And then there is the pair of SEC corners they selected in this year's draft.
Stephon Gilmore garnered all the attention, and he could very well be a starter by Week 1, but grabbing Ron Brooks—a member on that sensational LSU defense—was another move that provides outstanding depth, be it in the nickel/dime packages or even if one of the veterans goes down.
Depth: Jarret Johnson, Melvin Ingram, Antwan Barnes, Shaun Phillips, Larry English
Even if he won't have Ray Lewis, Haloti Ngata, Terrell Suggs and Ed Reed beside him in the huddle, Jarret Johnson was one of the biggest free agent moves this spring. He provides tremendous experience and is phenomenal against the run, something that will be critical in that ground-heavy AFC West.
So with that position pretty much locked down (they didn't pay Johnson $10 million guaranteed to audition for a job), it's the other linebacker position that is really up for grabs.
Shaun Phillips should have that spot locked up. He was a Pro Bowler in 2010 and remains a fine pass-rusher, but he is coming off an injury hampered season.
If he needs rest or misses time, Antwan Barnes (who had 11 sacks least year in a somewhat limited role) and Larry English will be there to spell him.
And by adding Melvin Ingram—a very impressive athlete who might play a role similar to the one Aldon Smith was in last year with the 49ers—in the first round of this year's draft, new defensive coordinator John Pagano now has any number of permutations to work with.
Depth: Mark Ingram Jr., Pierre Thomas, Chris Ivory, Darren Sproles
With the Bounty Gate scandal taking their offensive-genius head coach away for the entire season, Drew Brees' contract woes and the loss of Robert Meachem to free agency, the Saints will surely need to lean more on their four-headed running back monster.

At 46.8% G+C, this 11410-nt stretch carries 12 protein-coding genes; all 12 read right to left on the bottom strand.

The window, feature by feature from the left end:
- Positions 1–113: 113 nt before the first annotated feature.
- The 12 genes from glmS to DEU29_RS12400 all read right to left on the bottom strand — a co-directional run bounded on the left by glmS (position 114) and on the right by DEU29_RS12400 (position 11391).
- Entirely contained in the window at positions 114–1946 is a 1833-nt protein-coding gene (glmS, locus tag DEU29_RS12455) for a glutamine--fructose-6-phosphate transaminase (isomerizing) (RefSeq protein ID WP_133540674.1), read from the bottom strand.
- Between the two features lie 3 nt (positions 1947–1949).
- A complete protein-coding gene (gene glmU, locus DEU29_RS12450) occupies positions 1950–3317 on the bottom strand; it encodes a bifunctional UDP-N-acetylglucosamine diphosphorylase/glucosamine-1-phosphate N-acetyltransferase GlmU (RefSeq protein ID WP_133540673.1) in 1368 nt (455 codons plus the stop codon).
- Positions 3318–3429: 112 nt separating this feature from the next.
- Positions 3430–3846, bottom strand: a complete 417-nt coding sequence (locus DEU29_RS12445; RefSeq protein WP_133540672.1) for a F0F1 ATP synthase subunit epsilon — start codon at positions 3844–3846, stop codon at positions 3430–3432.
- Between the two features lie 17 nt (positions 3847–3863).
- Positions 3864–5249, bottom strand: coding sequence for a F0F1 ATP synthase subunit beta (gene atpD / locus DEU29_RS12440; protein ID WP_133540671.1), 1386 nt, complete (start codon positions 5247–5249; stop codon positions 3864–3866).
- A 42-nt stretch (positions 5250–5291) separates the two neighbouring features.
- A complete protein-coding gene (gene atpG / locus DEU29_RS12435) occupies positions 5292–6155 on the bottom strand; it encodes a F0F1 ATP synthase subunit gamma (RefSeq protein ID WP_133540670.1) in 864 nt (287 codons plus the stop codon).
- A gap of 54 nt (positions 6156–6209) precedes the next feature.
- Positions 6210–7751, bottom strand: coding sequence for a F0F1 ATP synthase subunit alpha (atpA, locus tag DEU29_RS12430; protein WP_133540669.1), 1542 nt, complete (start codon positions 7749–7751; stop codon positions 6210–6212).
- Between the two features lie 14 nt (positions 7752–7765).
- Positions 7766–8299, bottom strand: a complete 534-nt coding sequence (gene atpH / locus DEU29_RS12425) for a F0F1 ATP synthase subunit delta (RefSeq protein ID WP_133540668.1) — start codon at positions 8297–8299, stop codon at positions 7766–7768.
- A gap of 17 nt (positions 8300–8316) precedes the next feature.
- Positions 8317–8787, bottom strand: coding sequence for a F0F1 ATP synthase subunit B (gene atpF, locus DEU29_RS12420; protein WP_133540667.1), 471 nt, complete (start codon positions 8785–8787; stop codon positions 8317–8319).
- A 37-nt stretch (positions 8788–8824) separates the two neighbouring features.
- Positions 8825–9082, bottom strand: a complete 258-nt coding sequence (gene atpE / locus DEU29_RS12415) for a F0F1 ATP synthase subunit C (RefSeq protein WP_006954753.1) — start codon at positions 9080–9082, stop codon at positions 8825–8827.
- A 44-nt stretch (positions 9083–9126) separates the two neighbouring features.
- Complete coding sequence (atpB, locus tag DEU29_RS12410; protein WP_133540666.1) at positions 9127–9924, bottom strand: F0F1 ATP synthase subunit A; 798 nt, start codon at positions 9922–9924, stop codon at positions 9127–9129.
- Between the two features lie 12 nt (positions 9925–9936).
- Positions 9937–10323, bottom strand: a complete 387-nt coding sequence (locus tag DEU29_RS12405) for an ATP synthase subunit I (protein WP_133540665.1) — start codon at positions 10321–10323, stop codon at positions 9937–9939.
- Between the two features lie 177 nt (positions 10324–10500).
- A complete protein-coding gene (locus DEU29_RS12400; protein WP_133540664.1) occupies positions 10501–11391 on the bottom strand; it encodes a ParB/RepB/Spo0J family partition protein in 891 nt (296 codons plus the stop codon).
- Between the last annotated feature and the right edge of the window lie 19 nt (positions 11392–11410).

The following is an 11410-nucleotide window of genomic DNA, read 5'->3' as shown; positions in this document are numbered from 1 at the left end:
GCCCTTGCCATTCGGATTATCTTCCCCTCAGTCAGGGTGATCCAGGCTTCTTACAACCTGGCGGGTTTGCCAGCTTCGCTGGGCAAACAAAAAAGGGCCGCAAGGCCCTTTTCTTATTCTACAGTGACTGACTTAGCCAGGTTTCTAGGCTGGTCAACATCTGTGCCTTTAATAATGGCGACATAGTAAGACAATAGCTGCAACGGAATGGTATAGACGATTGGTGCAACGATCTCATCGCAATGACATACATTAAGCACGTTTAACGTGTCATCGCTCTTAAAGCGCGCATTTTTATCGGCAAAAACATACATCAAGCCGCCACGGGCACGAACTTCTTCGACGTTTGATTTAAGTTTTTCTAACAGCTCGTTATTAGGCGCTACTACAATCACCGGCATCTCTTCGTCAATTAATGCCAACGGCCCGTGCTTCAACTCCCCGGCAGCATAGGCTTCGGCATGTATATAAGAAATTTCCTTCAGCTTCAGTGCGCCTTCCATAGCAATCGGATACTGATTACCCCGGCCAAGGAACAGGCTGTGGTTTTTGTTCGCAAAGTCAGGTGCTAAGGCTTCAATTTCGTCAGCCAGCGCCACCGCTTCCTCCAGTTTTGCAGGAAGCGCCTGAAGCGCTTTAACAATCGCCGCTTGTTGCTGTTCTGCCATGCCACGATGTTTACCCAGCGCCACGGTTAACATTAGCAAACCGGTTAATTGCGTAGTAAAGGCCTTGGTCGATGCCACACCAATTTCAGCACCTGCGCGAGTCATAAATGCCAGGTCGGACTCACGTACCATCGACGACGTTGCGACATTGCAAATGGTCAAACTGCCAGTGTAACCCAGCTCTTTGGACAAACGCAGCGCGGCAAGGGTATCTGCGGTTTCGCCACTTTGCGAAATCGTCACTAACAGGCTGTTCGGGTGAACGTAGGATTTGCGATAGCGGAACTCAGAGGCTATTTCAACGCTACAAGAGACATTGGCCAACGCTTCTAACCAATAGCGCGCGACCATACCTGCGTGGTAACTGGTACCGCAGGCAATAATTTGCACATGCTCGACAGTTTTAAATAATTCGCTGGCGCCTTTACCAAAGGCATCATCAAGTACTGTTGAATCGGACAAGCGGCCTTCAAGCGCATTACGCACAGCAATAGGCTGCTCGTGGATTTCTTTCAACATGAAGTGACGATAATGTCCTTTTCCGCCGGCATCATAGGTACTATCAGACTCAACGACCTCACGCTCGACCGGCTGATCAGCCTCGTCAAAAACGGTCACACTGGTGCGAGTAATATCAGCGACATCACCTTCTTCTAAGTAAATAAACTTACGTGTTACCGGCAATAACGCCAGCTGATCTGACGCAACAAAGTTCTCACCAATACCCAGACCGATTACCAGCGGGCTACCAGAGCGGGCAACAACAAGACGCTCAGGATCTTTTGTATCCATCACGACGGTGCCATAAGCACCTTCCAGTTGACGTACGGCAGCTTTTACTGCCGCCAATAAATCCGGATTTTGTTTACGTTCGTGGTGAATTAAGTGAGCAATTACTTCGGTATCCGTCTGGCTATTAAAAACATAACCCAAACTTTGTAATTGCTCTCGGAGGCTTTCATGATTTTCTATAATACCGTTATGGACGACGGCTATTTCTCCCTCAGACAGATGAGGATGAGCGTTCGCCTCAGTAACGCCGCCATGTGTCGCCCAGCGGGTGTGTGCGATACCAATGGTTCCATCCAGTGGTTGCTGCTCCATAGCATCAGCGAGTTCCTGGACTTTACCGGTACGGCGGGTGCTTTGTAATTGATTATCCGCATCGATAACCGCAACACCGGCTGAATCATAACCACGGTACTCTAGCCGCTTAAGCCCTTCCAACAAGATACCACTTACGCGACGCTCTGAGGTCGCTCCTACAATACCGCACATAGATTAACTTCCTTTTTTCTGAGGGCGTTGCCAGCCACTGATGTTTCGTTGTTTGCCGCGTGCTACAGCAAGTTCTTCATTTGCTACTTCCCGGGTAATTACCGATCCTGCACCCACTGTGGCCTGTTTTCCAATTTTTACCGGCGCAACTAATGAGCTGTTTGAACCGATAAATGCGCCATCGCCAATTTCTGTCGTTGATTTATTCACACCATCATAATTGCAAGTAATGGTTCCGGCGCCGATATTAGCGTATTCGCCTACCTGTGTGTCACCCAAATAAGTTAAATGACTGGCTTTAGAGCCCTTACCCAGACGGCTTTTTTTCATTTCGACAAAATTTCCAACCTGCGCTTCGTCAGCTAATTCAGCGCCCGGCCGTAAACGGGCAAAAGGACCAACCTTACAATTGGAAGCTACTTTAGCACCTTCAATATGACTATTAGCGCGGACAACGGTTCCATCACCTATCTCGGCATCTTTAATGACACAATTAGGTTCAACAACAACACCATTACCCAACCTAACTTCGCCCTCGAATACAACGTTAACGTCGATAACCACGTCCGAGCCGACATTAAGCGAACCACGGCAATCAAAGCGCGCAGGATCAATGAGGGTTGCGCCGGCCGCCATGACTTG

We all should expect to see Mark Ingram Jr. play a much larger role in his second season. The Saints didn't trade up into the first round to have the Heisman Trophy winner be a situational player. So look for him to be the lead back.
Even if he isn't able to assume that position, they have Thomas and Ivory, two backs with plenty of experience, each of whom has led the team in rushing in recent seasons.
So in terms of carrying the football as a complement to the (presumed) dynamic passing attack (again, presumably) led by Brees, the Saints are clearly covered at that position.
But even if Ingram, Thomas, and Ivory do find a way to combine for 1,200-1,500 yards on the ground in 2012, the most explosive playmaker they'll have in their backfield will be Sproles.
As an occasional ball carrier (87 carries) and frequent pass-catcher (86 catches) Sproles has a way of breaking a game open. He averaged over 7.5 yards whenever he touched the ball on a play from scrimmage.
Depth: Brandon Spikes, Jerod Mayo, Dont'a Hightower, Bobby Carpenter, Dane Fletcher